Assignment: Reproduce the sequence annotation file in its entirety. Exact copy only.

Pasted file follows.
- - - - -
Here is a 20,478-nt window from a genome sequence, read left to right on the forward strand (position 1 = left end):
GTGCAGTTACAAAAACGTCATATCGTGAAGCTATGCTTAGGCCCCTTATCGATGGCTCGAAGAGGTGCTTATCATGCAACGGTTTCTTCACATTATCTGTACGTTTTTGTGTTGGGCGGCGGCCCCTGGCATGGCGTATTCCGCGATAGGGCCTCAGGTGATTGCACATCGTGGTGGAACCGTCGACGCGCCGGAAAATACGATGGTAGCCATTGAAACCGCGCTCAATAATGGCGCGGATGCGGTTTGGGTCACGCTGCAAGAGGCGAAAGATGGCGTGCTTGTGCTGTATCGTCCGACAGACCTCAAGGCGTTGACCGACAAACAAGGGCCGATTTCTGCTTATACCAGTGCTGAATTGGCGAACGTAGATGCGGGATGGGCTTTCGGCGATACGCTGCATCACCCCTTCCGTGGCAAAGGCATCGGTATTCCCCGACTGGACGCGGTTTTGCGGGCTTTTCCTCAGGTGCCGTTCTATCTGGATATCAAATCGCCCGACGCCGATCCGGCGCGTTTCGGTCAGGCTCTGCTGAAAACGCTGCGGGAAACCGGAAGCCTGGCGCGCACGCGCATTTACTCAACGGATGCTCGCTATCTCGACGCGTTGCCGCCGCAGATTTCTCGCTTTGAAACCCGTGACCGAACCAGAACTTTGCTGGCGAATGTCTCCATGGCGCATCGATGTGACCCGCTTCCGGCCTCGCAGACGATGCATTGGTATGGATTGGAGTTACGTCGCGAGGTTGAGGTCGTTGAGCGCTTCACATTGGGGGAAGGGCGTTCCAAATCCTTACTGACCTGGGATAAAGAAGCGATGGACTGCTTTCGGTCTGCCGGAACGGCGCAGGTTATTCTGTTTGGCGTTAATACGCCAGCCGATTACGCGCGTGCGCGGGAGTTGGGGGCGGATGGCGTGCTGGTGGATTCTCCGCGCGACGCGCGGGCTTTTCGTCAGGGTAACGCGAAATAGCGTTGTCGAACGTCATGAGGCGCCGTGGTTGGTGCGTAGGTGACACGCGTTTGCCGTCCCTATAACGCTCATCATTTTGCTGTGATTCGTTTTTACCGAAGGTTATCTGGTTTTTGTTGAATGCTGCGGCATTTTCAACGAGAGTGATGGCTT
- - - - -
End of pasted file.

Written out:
Here is a 20,478-nt window from a genome sequence, read left to right on the forward strand (position 1 = left end):
GTGCAGTTACAAAAACGTCATATCGTGAAGCTATGCTTAGGCCCCTTATCGATGGCTCGAAGAGGTGCTTATCATGCAACGGTTTCTTCACATTATCTGTACGTTTTTGTGTTGGGCGGCGGCCCCTGGCATGGCGTATTCCGCGATAGGGCCTCAGGTGATTGCACATCGTGGTGGAACCGTCGACGCGCCGGAAAATACGATGGTAGCCATTGAAACCGCGCTCAATAATGGCGCGGATGCGGTTTGGGTCACGCTGCAAGAGGCGAAAGATGGCGTGCTTGTGCTGTATCGTCCGACAGACCTCAAGGCGTTGACCGACAAACAAGGGCCGATTTCTGCTTATACCAGTGCTGAATTGGCGAACGTAGATGCGGGATGGGCTTTCGGCGATACGCTGCATCACCCCTTCCGTGGCAAAGGCATCGGTATTCCCCGACTGGACGCGGTTTTGCGGGCTTTTCCTCAGGTGCCGTTCTATCTGGATATCAAATCGCCCGACGCCGATCCGGCGCGTTTCGGTCAGGCTCTGCTGAAAACGCTGCGGGAAACCGGAAGCCTGGCGCGCACGCGCATTTACTCAACGGATGCTCGCTATCTCGACGCGTTGCCGCCGCAGATTTCTCGCTTTGAAACCCGTGACCGAACCAGAACTTTGCTGGCGAATGTCTCCATGGCGCATCGATGTGACCCGCTTCCGGCCTCGCAGACGATGCATTGGTATGGATTGGAGTTACGTCGCGAGGTTGAGGTCGTTGAGCGCTTCACATTGGGGGAAGGGCGTTCCAAATCCTTACTGACCTGGGATAAAGAAGCGATGGACTGCTTTCGGTCTGCCGGAACGGCGCAGGTTATTCTGTTTGGCGTTAATACGCCAGCCGATTACGCGCGTGCGCGGGAGTTGGGGGCGGATGGCGTGCTGGTGGATTCTCCGCGCGACGCGCGGGCTTTTCGTCAGGGTAACGCGAAATAGCGTTGTCGAACGTCATGAGGCGCCGTGGTTGGTGCGTAGGTGACACGCGTTTGCCGTCCCTATAACGCTCATCATTTTGCTGTGATTCGTTTTTACCGAAGGTTATCTGGTTTTTGTTGAATGCTGCGGCATTTTCAACGAGAGTGATGGCTT